In the wake of the increased FRD population in urban India it is important to assess the KAP of urban communities, not only towards rabies, but also towards FRD, before the disease can be effectively controlled [23]. KAP surveys can help to point out the inadequacies of the existing disease control programmes and help improve their effectiveness by managing the shortcomings. In the current study the KAP of a sample of residents of Panchkula Municipal Corporation in Haryana state, India was undertaken through a cross-sectional survey to assess: (1) the KAP of an urban community towards rabies and its control; (2) the KAP of an urban community towards FRD population management; and (3) the attitudes and practices of an urban dog owning population towards responsible ownership of dogs.

Materials and methods

Ethics statement

This study involved survey of residents of Panchkula Municipal Corporation administrated wards (ward 9 to 17) in the state of Haryana, India and the administrative approval of Panchkula Municipal Corporation was obtained for the study while ethical approval was obtained from the Murdoch University Human Ethics Committee (permission number: 20/2016).

Study area

A questionnaire was developed and administered to a sample of residents of Panchkula Municipal Corporation, Panchkula district, Haryana state in north India during September-October 2016. In the greater Panchkula district, 54.87% of the population is described as urban, of whom most reside in the wards under the administrative control of Panchkula Municipal Corporation [24]. The total number of households in wards approved for conducting the study was 13,627, with a population of 59,306 people (http://censusindia.gov.in/, as accessed in July 2016). The wards of the Panchkula Municipal Corporation administrated area are numbered 9 to 16 and comprise of highly organised residential, administrative and industrial habitats interspersed with unorganised slums and villages [25]. Ward 11 comprises of slums and urban villages with non-numbered houses, while the houses in the other wards are numbered. The number of households in the wards varies from 1,016 (ward 13) to 2,322 (ward 16) (Fig 1). Administrative approval for conducting the study in the eight wards was obtained from the Panchkula Municipal Corporation.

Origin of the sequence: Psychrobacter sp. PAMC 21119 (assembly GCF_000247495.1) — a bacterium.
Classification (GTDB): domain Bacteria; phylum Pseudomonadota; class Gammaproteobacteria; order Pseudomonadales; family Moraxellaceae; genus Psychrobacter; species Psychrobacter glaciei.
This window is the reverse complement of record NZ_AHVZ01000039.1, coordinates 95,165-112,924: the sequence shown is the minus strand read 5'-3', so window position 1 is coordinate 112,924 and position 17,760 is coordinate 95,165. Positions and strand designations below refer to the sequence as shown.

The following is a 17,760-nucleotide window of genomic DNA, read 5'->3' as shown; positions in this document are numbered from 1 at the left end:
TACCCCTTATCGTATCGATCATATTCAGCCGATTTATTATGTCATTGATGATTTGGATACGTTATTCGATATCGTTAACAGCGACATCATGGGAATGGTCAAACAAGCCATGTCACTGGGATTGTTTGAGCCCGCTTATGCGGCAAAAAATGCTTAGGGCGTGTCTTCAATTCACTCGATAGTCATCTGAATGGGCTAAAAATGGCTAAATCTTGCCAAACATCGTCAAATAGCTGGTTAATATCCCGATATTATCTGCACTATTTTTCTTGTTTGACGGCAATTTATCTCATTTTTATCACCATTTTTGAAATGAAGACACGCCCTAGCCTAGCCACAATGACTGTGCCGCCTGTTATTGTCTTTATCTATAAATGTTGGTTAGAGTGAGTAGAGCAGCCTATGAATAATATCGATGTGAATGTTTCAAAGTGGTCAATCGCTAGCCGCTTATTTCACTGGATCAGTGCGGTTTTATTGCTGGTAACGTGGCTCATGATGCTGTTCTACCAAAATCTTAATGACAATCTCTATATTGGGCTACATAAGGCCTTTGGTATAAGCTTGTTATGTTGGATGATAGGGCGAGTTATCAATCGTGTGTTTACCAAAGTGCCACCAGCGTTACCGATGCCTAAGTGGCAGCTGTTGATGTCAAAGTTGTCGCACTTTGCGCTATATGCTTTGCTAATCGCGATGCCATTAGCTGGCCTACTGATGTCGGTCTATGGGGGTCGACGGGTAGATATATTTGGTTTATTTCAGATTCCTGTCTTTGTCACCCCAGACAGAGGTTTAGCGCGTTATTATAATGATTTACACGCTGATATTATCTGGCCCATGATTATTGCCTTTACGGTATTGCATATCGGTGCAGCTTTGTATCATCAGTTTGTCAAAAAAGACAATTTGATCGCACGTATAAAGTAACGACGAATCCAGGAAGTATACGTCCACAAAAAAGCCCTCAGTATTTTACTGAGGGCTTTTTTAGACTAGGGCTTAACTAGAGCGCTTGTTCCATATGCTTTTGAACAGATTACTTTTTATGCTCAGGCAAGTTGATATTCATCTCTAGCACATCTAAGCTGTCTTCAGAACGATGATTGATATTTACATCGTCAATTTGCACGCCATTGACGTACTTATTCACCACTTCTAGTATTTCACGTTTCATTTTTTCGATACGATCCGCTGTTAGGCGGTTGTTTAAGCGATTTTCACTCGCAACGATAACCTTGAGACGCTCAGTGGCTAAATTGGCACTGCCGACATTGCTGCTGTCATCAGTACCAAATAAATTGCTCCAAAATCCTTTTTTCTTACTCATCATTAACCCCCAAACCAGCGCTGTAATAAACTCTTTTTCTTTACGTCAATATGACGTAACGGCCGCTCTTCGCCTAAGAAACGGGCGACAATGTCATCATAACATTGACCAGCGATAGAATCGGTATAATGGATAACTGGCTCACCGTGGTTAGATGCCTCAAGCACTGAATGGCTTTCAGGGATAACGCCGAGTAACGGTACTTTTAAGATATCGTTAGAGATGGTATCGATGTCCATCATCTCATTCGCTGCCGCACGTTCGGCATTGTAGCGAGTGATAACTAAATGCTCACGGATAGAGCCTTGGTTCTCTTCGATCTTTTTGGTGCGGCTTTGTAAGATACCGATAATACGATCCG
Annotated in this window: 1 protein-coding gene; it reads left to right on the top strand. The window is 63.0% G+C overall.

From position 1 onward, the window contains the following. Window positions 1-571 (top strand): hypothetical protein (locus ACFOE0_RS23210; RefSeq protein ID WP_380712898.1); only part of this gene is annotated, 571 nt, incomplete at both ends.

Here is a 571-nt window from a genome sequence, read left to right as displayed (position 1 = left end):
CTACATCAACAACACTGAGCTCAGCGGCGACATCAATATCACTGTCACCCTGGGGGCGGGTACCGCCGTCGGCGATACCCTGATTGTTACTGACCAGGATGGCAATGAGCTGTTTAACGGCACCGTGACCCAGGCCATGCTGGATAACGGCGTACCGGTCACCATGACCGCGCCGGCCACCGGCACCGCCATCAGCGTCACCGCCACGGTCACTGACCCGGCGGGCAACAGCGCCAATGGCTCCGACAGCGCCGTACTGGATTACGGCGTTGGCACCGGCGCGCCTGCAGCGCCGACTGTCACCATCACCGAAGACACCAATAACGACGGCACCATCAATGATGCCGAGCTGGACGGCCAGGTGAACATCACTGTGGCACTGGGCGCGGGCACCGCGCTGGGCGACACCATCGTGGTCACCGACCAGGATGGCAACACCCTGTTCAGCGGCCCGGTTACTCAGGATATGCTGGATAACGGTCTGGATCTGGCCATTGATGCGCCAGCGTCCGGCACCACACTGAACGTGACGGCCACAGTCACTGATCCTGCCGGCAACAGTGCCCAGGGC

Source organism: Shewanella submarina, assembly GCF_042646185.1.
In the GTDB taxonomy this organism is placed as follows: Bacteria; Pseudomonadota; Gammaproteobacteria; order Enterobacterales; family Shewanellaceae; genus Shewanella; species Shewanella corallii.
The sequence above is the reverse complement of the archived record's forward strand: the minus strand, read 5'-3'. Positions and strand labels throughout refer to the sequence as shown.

thumbnail
Fig 1. The study area in Panchkula Municipal Corporation, Haryana state, India with the number of households interviewed from each ward (total households interviewed = 204).

https://doi.org/10.1371/journal.pntd.0007384.g001

Sample size

The target sample size for this study was based on the weighted average of three previous KAP surveys conducted in urban India by calculating the average number of participants with awareness of rabies from these studies [2628]. 87.8% of the households were assumed to be aware of rabies, and for a 95% confidence and 5% error rate, a sample size of 172 was determined from the 13,627 present in Panchkula (http://epitools.ausvet.com.au, accessed 23 April 2016). We approached slightly more households (204) to cater for refusals (2) or partially completed surveys (7).

Sampling procedure

The number of households selected from each ward was in direct proportion to the total number of households in that ward and ranged from 18 to 38. The households were randomly selected from sectors of each ward using a random number generator, except for ward 11 where the houses were not numbered, and from where 20 households were selected through a rolling sampling method [29].